connive
intransitive verb (connived; conniving) Etymology: French or Latin; French conniver, from Latin conivēre, connivēre to close the eyes, connive, from com- + -nivēre (akin to nictare to wink); akin to Old English & Old High German hnīgan to bow Date: 1601 1. to pretend ignorance of or fail to take action against something one ought to oppose <
the government connived in the rebels' military buildup
>
2. a. to be indulgent or in secret sympathy ; wink b. to cooperate secretly or have a secret understanding 3. conspire, intrigue <
accused his opponents of conniving to defeat the proposal
>
conniver noun

New Collegiate Dictionary. 2001.

Look at other dictionaries:

  • Connive — Con*nive (k[o^]n*n[imac]v ), v. i. [imp. & p. p. {Connived} ( n[imac]vd ); p. pr. & vb. n. {Conniving}.] [L. connivere to shut the eyes, connive, fr. con + (perh.) a word akin to nicere to beckon, nictare to wink.] 1. To open and close the eyes… …   The Collaborative International Dictionary of English

  • connive — ► VERB 1) (connive at/in) secretly allow (a wrongdoing). 2) (often connive with) conspire. DERIVATIVES connivance noun. ORIGIN Latin connivere shut the eyes (to) …   English terms dictionary

  • connive — con·nive /kə nīv/ vt con·nived, con·niv·ing [Latin con(n)ivere to close one s eyes, knowingly overlook something]: to assent knowingly and wrongfully without opposition to another s wrongdoing; specif: to knowingly consent to a spouse s marital… …   Law dictionary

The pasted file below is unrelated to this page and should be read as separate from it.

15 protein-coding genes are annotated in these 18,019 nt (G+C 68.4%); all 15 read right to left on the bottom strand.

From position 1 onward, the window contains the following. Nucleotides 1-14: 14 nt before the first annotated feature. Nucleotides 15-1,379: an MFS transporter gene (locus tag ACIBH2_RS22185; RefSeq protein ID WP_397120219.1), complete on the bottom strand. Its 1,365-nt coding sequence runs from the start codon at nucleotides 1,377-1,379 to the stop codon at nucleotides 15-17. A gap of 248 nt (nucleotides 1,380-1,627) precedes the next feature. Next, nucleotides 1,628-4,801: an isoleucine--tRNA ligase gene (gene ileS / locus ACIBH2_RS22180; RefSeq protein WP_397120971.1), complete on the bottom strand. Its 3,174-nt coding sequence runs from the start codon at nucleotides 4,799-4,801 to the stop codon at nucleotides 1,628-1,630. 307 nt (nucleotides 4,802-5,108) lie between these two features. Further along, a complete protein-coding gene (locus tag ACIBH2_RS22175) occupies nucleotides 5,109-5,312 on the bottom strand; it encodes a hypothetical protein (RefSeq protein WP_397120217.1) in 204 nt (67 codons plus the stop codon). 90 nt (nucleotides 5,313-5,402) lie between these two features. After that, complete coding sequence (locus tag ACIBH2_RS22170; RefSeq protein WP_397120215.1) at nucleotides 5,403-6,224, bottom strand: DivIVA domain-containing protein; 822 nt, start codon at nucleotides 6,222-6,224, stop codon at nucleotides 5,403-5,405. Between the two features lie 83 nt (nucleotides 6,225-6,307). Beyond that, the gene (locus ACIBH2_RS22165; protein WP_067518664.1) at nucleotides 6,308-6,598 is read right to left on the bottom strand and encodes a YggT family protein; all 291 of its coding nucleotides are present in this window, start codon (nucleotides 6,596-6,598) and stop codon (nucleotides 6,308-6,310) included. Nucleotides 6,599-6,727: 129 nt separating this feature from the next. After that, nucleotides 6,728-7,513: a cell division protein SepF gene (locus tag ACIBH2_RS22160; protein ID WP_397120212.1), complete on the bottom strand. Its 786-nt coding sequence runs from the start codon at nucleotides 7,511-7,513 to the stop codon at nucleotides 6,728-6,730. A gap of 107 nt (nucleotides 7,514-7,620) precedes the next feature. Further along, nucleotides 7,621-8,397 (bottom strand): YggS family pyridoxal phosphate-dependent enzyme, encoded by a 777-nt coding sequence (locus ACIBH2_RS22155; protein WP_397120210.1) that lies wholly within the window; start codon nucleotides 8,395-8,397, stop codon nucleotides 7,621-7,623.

• connive — [kə nīv′] vi. connived, conniving [< L conivere, to wink, connive < com , intens. + base akin to nictare, to wink < IE base * knei gwh , to bend > Goth hneiwan, to bend, bow, OE hnigian, to bow (the head)] 1. to pretend not to see or… …   English World dictionary

  • Connive — Con*nive , v. t. To shut the eyes to; to overlook; to pretend not to see. [R. & Obs.] Divorces were not connived only, but with eye open allowed. Milton. [1913 Webster] …   The Collaborative International Dictionary of English

  • connive — (v.) c.1600, from L. connivere, also conivere to wink, hence, to wink at (a crime), be secretly privy, from com together (see COM (Cf. com )) + base akin to nictare to wink, from PIE root *kneigwh (see NICTITATE (Cf. nictitate)). Related …   Etymology dictionary

  • connive — [v] plot, scheme angle, be in cahoots with*, cabal, cogitate, collude, conspire, contrive, cook up, devise, diddle*, finagle, frame, frame up, intrigue, machinate, operate, promote, wangle, wire, work hand in glove*; concept 36 …   New thesaurus

  • connive — con|nive [kəˈnaıv] v [Date: 1600 1700; : French; Origin: conniver, from [i]Latin connivere to close the eyes, connive ] 1.) to not try to stop something wrong from happening connive at ▪ He would not be the first politician to connive at a shady… …   Dictionary of contemporary English

  • connive — UK [kəˈnaɪv] / US verb [intransitive] Word forms connive : present tense I/you/we/they connive he/she/it connives present participle conniving past tense connived past participle connived 1) to plan secretly, especially to do something that is… …   English dictionary

  • connive — v. 1) (D; intr.) to connive at; with 2) (E) they connived (with each other) to cheat her * * * [kə naɪv] with (D; intr.) to connive at (E) they connives (with each other) to cheat her …   Combinatory dictionary

  • connive — con|nive [ kə naıv ] verb intransitive 1. ) to plan secretly, especially to do something that is illegal or immoral: connive (with someone) to do something: The officials allegedly connived to take public funds for personal use. 2. ) to ignore… …   Usage of the words and phrases in modern English

Share the article and excerpts

Direct link
Do a right-click on the link above
and select “Copy Link”